The Mandela Effect Will Make You Question Everything

By Amanda Restano

Do you remember the iconic line in Star Wars “Luke, I am your father”? What if someone told you that Darth Vader never says this in the movie? Many people recall that famous quote from “The Empire Strikes Back”. The phrase can be found on t-shirts, phone cases, and anything in between. Except that is not what Darth Vader says. The actual quote is “No, I am your father.” So how come so many people remember it the other way? This can be explained by the theory of false memories, recently dubbed “The Mandela Effect”.

The name “Mandela Effect” comes from paranormal consultant Fiona Broome, who discovered she and many others claim to remember Nelson Mandela dying in prison in the 1980s when he actually died in 2013.

Some believers of the Mandela Effect claim it to be evidence that we are living in an alternate universe. According to them these memories can be a result of someone time travelling and changing history. But these theories lack proof, it is more probable that the “glitches” happening are in your brain, not in the universe.

No example of the Mandela Effect has created more talk than that of the children’s book and TV series The Berenstain Bears. Many claim to remember it being called The Berenstein Bears and were shocked when they found out the actual spelling.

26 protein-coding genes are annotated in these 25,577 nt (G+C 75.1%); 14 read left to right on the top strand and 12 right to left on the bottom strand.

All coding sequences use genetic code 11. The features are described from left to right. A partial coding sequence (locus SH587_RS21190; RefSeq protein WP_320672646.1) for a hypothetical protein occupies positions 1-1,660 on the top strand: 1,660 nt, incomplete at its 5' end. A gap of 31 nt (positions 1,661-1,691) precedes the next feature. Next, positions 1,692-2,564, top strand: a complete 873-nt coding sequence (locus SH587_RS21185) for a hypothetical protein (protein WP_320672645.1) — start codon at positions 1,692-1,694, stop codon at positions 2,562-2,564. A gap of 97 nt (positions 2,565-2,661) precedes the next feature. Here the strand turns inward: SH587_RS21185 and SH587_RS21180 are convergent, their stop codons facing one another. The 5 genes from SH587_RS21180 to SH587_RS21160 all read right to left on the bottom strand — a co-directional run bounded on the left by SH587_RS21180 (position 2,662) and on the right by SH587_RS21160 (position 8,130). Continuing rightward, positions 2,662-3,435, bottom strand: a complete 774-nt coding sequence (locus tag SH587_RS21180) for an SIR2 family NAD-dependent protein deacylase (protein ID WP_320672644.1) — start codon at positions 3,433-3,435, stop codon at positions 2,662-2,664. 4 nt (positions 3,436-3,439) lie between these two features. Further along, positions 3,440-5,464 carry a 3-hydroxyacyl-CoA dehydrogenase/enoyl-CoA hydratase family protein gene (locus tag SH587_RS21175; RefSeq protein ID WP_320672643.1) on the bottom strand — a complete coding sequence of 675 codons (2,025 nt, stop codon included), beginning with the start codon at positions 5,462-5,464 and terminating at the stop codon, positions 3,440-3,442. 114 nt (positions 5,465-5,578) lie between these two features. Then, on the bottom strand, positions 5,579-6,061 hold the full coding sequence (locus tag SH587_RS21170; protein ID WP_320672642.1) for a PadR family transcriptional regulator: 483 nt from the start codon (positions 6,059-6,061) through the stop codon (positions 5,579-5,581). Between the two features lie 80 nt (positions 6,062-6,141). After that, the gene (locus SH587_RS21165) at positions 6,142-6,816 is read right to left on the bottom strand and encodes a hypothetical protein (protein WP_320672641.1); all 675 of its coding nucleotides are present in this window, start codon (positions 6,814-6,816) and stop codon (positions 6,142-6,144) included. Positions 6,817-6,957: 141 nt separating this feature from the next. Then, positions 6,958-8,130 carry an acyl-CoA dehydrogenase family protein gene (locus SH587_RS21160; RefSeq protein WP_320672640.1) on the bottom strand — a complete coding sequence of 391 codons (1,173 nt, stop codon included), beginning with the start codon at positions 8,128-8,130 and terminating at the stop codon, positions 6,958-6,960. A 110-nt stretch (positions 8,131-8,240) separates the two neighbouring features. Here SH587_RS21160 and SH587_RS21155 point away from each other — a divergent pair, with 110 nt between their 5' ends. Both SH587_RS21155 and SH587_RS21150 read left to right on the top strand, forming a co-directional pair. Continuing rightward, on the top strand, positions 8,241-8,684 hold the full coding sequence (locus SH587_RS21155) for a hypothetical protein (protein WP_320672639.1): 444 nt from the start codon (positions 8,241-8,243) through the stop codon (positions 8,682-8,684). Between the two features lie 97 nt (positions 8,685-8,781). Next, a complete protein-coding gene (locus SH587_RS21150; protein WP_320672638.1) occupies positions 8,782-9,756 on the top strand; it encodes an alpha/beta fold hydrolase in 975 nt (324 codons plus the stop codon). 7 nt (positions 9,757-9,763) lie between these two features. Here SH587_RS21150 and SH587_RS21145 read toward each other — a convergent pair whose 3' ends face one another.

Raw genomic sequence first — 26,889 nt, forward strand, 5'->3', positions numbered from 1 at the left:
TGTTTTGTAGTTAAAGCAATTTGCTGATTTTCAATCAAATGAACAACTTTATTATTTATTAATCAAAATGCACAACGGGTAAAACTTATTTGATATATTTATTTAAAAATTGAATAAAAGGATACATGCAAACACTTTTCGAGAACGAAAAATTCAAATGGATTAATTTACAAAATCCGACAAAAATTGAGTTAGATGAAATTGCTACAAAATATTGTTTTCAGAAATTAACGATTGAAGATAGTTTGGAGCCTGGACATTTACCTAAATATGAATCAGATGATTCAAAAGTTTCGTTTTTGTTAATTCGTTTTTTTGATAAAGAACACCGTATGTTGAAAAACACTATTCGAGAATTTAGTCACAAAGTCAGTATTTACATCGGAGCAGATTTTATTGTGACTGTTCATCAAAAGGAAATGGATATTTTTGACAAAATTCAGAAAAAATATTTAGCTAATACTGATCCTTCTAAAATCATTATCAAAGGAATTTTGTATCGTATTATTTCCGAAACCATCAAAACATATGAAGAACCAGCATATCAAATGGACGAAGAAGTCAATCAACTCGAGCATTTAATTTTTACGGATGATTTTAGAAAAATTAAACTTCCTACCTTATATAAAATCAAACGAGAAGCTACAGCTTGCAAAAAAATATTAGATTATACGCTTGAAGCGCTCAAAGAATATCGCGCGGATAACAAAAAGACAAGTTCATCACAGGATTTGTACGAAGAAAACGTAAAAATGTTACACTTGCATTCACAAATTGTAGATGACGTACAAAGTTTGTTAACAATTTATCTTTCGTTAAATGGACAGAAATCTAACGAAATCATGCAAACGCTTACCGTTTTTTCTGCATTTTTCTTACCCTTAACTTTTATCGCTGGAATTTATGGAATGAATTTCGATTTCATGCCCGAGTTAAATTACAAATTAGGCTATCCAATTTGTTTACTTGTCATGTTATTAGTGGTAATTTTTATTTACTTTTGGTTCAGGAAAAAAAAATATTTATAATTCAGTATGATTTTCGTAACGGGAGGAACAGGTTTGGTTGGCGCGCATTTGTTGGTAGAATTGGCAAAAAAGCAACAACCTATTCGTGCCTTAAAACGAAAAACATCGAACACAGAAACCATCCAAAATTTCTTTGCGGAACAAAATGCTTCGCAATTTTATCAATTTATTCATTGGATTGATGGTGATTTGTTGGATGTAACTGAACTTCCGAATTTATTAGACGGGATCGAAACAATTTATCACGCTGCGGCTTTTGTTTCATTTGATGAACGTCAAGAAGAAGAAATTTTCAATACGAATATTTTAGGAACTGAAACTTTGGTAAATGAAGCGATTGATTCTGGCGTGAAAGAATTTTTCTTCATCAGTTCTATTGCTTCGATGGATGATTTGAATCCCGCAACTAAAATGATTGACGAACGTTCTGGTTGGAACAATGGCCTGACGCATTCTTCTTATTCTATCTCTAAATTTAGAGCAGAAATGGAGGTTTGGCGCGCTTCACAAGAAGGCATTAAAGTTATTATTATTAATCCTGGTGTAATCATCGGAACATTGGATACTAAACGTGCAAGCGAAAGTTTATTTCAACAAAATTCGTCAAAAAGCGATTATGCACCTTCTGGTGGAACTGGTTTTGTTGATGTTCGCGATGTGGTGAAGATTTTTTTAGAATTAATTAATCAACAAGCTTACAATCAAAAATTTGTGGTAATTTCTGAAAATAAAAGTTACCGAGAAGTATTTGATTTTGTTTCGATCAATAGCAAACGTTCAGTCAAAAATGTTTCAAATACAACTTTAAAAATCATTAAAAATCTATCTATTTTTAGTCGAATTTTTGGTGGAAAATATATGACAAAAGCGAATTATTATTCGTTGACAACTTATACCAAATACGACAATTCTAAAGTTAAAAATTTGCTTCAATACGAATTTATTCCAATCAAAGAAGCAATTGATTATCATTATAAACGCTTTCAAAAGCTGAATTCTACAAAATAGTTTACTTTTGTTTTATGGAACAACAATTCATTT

Here’s a list of some other Mandela Effects that have taken over the internet:

Screen Shot 2017-12-19 at 8.32.25 AMSome people insist that Target has more rings on their logo. The first logo is the correct one.


Screen Shot 2017-12-19 at 8.32.59 AM.pngSome claim they remember The Laughing Cow having a nose ring but she never had one.


Screen Shot 2017-12-19 at 8.33.55 AM.pngMany remember Pikachu’s tail having a black mark in the end but if you go back and look at him, you’ll see nothing there.


Screen Shot 2017-12-19 at 8.40.53 AMSurprisingly, Curious George never had a tail.

Whether this means that we are living an alternate reality or that our brains are simply confusing facts after seeing these things so often misrepresented, it is amazing how many of us share the same false memories.

Amanda is a grade 11 student at FHCI and is a Technology Editor for The Golden Falcon newspaper.


Image Citations:

Hudspeth, Christopher.

Hudspeth, Christopher.